Into the mountains: Chamonix
The Alpine resort of Chamonix is best known for its ski and snow appeal, but it attracts summer thrill-seekers too — as well as those who prefer a gentle mountain stroll. Words: Helen Warwick
I’m walking down a street in Chamonix. Shop staff are locking up, a couple linger outside a cafe, talking passionately between intense pulls on their cigarettes, and a cyclist winds past me, deftly steering with one hand as he talks into his mobile. But I’m only mildly aware of these passers-by. It’s the giant mound smouldering through the mist I’m utterly seduced by. Mont Blanc — her beautiful white peak rising to 15,780ft — is attempting to break through the thick cloud that’s concealed her serrated nooks and crannies since my arrival yesterday.
I’d expected blue skies on my bus journey from Geneva to the French Alpine resort, with the promise of wild swimming and days spent leisurely strolling and sunbathing. But a chilly spring had put paid to that. And to my itinerary. The plan had been to trek up to the Refuge le Plan de l’Aiguille — one of the many mountain huts where, during the summer, walkers can bed down for the night with a simple hot meal from around €45 (£39) — before tackling the Grand Balcon Nord, a high-altitude hiking trail in the Chamonix Valley. But with snow continuing to submerge many of the valley’s tips, forcing the closure of the refuge, it was time for Plan B.
Luckily, I’ve a right-hand woman in the form of Anna — an old friend who moved here several years ago. “We can just hike the Petit Balcon Nord instead,” she suggests, licking crumbs from her fingers after our lunch of hot salmon quiche and lemon tart at the local patisserie. “We’ll pack a picnic and head out tomorrow morning, picking up the trail all the way to Le Tour.”
Le Tour, I’m to discover, is a pretty hamlet at the end of the valley, surrounded by meadows. But walking’s for tomorrow. For now, we pop into a pub in Chamonix’s centre and practise our French with locals over €8 (£6.90) carafes of Sauvignon Blanc, before flopping into bed at the Gîte Le Vagabond — just €20.89 (£18) for a bunk and breakfast of croissants and coffee.
Another dawn breaks and again blue sky escapes us, but at least it’s not raining. We’re just an hour into our trek and the chalets and buzz of ‘Cham’ have long deserted us, leaving wildflowers and the heady scent of pine for company. Sharp ascents to our right tower into thick mist and cloud. We greet two, perhaps three, walkers and a cyclist with a nod.
“You can cycle this path,” Anna explains. As I catch my breath at the top, after climbing a steep incline for over 100 metres, I’m silently pleased she hasn’t suggested biking it. That, unbeknown to me, awaits us tomorrow.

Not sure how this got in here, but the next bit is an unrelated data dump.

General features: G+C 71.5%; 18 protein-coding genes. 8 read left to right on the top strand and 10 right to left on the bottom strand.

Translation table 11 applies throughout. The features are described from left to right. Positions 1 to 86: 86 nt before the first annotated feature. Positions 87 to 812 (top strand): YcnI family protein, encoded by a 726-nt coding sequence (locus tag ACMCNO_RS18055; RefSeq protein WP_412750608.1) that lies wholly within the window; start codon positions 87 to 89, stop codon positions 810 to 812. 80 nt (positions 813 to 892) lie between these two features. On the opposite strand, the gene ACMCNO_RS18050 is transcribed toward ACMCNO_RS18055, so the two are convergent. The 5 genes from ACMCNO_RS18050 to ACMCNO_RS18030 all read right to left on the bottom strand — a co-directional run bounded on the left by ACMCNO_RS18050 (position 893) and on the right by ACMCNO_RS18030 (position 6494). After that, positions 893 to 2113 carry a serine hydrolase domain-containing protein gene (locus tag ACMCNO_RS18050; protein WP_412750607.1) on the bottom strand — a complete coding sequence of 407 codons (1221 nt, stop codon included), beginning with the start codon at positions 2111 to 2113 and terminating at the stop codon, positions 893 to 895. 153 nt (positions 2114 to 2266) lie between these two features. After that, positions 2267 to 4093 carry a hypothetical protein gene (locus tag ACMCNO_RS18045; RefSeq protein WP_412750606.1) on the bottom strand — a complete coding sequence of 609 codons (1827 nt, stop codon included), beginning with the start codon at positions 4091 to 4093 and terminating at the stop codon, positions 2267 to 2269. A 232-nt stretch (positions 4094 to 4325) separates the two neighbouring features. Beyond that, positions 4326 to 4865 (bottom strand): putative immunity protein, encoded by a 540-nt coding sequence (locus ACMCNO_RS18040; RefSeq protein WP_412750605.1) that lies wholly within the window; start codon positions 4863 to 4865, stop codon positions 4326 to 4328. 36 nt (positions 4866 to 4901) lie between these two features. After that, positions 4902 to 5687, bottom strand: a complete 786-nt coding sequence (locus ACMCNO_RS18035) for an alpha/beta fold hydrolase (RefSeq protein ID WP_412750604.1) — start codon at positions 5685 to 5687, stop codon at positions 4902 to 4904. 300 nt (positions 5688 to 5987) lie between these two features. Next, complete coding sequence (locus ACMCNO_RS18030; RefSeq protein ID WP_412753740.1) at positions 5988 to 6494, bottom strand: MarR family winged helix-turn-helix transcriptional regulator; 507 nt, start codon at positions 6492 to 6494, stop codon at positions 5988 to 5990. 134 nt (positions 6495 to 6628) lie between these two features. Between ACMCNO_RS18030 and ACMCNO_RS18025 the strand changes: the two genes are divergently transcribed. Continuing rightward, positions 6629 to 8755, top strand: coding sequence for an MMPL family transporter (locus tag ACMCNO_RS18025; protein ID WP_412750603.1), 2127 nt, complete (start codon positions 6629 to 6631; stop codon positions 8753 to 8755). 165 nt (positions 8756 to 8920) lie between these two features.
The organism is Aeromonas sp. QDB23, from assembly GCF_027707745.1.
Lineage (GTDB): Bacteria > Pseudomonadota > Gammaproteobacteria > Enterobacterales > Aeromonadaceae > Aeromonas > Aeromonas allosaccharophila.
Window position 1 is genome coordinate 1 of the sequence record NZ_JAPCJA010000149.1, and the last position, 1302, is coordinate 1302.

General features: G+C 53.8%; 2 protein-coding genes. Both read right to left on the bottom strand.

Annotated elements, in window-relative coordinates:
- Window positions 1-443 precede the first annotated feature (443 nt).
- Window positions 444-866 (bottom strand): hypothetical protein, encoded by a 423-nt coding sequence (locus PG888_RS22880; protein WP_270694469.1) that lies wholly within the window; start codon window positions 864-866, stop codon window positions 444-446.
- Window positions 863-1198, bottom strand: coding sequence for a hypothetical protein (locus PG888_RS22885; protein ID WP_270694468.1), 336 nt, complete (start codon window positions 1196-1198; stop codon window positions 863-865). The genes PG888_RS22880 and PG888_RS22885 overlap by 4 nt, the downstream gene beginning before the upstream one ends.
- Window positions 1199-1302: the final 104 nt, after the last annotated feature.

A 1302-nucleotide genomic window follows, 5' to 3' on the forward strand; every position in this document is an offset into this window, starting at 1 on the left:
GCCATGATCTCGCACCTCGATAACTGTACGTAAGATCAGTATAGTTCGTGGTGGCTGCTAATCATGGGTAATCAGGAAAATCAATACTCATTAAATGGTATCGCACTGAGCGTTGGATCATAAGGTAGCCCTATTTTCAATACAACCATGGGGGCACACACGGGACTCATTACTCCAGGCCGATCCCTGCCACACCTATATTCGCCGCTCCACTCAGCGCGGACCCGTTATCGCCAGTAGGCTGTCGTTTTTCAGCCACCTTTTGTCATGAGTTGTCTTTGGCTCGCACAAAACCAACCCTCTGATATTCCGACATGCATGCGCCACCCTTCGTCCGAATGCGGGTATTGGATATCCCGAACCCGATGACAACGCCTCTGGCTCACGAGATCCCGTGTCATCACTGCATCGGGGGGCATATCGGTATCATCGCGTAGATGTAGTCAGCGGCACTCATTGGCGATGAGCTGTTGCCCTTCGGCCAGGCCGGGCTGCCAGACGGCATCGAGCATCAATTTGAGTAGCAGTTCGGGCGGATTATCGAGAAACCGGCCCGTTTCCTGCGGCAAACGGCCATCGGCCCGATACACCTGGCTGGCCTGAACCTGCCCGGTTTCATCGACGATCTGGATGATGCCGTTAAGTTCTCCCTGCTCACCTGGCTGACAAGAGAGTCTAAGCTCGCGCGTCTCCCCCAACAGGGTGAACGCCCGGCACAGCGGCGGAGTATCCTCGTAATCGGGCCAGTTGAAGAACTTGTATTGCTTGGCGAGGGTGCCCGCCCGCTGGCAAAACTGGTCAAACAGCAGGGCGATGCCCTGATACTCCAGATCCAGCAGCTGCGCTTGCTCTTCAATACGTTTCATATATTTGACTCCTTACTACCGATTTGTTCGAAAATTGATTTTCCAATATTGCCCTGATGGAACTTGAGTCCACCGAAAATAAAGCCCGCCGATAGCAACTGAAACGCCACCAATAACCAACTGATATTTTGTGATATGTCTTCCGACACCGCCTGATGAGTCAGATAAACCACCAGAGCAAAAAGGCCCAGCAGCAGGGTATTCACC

That’s the thing about Chamonix — it’s a maddening world for thrill-seekers, and not just while there’s snow on the ground. Whether you want to tackle the crevasses of a glacier, negotiate a steep mountain bike descent, or free-climb, you’ll find it here, in what’s dubbed the ‘death-sport capital of the world’.
Mountaineering was born here, when locals Jacques Balmat and Michel-Gabriel Paccard first ascended Mont Blanc in 1786, while the Mont-Blanc Marathon is one of Europe’s toughest. Paragliders have a thing for the valley too — Chamonix’s thermals are thought to be some of the best in France.
“At a guess, I’d say there are around 200 deaths a year resulting from extreme sports and extreme conditions,” says Anna, confirming my fears. Only yesterday, my transfer driver had told me he’d recently being caught in an avalanche, saving himself by ‘swimming’ as the cascade of snow and ice engulfed him. “Aye, it was a lucky escape,” he’d said in his thick Scottish accent, laughing at my startled expression.
But it’s calm here today, with no wind to fluster the evergreens, though specks of rain run down the tip of my nose. The scattering of rhododendrons, narcissus and orchids that smother the meadows in summer have yet to bloom but fragrant wild grasses line our trail, and I can’t help but look up at the gargantuan trunks of towering pines, sheltering us beneath their green canopy. We haven’t seen a human being for hours.
With signposts stretching the length of the trail, it’s easy to navigate, and after three or four hours, the appearance of Le Tour, with its clutch of charming chalets overlooked by the spectacular Le Tour Glacier, signifies the halfway point, after which we cross the valley to the Petit Balcon Sud.
It’s 6pm when we arrive back in Cham. Having covered 16 miles, our aching calves crave stillness and sleep, but first we hole up in Neapolis — a cheap and cheerful pizza place. Afterwards, propped up at a bar for a nightcap, we chat to a rowdy group of local guides. “You come for the winter and stay for the summer,” explains one, who’s moving back — reluctantly — to the UK. And with that, he knocks back his beer and yells, “Cham, I’ll never forget you!”
Chamonix – How to do it
EasyJet and Jet2 fly to Geneva from many regional airports, British Airways flies from Heathrow and Flybe from Southampton. easyjet.com jet2.com ba.com flybe.com
Pre-book a shared transfer from Geneva airport to Chamonix (45 minutes) with alpybus.com mountaindropoffs.com or chamexpress.com
Bike hire: legendchx.com
EasyJet return flight – £112
Return transfer ticket from Geneva airport to Chamonix with Mountain Drop-offs – £59
Two nights at Gîte Le Vagabond, B&B – £36
Bike hire for three hours – £10
Total (excluding meals): £206.54
Read more in the September 2013 issue of National Geographic Traveller (UK)